When you have built and implemented a test and you think you are done…then think again!
You are not done yet.
Computer based tests that consist of items that can be auto-marked generate heaps of management information.
The testing tool records the input of all candidates and this data can be turned into valuable information. P-, D- and Rit-values are examples of useful psychometric data. Through analysing the statistics and making appropriate changes the test can be improved.
Despite the fact that the testing system provides all of the statistical data, improving test items is a manual task.
It is important that you understand the data, so it can be interpreted correctly. The process of reviewing the performance of items is what we call psychometric analysis.
So, let’s imagine you are running a testing program and you have extracted the P-, D- and Rit-values.
Let’s have a look at what these values represent.
This value represents the share of candidates that answered the question correctly. In practical terms: If an item has a high P-value then chances are that the question was fairly easy; most candidates who were presented with this item provided the correct response. Items that are either too easy or too difficult do not add great value to a test. In fact, easy questions are likely to distract good test takers because the candidate assumes that the question cannot be that simple to answer. The optimal P-value for an item is in between the 0.3 and 0.8 mark.
This value represents the distribution of the candidates’ choices for the available distractors. The question that we want to see answered is: Were all of the answer options (A, B, C etc.) used by the candidates? The purpose of distractors is creating plausible answers for test takers who do not master the subject sufficiently. Performing a distractor analysis will demonstrate that multiple choice questions really only need three answer alternatives. Using more than two distractors (note: two distractors plus the correct answer equals three answer alternatives) you will find that some distractors will not be selected at all. You may then decide to remove these distractors altogether.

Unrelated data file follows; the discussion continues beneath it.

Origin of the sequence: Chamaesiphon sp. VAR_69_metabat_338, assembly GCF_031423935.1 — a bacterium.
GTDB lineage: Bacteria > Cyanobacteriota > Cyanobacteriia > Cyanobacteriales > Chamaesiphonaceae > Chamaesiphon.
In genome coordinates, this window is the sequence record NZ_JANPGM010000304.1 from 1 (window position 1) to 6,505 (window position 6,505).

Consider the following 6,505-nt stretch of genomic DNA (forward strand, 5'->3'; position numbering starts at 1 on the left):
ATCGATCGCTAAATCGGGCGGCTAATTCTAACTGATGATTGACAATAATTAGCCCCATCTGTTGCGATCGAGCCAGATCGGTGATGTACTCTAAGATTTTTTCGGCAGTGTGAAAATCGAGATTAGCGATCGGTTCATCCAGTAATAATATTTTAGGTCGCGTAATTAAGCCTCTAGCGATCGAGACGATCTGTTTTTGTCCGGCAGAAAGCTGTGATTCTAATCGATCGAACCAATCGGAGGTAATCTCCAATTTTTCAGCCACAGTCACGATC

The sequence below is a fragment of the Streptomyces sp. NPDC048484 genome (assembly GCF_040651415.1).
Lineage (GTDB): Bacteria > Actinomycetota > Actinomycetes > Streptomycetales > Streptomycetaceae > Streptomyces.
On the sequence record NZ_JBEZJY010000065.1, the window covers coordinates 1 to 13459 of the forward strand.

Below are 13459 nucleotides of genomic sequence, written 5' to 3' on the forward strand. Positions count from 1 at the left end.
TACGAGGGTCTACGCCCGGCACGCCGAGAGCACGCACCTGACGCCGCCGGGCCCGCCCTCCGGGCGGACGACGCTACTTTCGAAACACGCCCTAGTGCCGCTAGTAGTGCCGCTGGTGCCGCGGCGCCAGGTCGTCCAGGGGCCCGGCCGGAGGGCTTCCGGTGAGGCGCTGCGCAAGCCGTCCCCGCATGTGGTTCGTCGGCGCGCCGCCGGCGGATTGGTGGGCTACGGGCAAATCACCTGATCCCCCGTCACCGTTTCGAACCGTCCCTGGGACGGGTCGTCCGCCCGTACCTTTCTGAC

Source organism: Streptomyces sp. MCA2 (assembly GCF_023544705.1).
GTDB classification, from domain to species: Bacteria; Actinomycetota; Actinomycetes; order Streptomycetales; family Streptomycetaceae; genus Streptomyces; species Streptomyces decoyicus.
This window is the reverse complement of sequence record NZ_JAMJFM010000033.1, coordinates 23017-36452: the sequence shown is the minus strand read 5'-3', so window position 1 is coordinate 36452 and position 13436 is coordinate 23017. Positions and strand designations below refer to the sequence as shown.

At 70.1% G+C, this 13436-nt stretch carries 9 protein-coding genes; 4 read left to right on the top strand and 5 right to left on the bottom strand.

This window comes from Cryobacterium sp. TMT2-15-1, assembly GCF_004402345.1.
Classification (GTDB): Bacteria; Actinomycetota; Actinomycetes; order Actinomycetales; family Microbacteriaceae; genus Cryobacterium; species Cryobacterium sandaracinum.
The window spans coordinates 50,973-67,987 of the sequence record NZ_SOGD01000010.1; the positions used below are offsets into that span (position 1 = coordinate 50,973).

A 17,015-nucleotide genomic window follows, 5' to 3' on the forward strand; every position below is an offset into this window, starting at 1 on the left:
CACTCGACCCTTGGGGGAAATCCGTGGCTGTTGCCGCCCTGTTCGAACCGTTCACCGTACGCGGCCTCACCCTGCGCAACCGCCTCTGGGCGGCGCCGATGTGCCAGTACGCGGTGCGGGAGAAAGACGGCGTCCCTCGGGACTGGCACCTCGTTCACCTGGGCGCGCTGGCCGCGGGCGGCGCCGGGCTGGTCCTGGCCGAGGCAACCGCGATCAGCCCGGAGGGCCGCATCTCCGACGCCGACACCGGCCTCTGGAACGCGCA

This value reflects the performance of the item versus the test as a whole. It tells us to what extent an item contributes to isolating the good candidates from the entire pool of test takers. In short: The rit-value demonstrates the discriminating properties of item.
Combining P-value an Rit-value
The items in the orange boxes need to be reviewed.
It is striking to see that this test contains a high number of easy items (high P-values). The accepted norm for Rit-values is debatable. In general we will find scientific research papers make the following recommendation:
The devil is in the detail.
And clearly there is much to be gained from a thorough analysis of the performance of items.
As such, the delivery of your test is not the final step in the process.
It is merely the start of improving the validity of your testing program.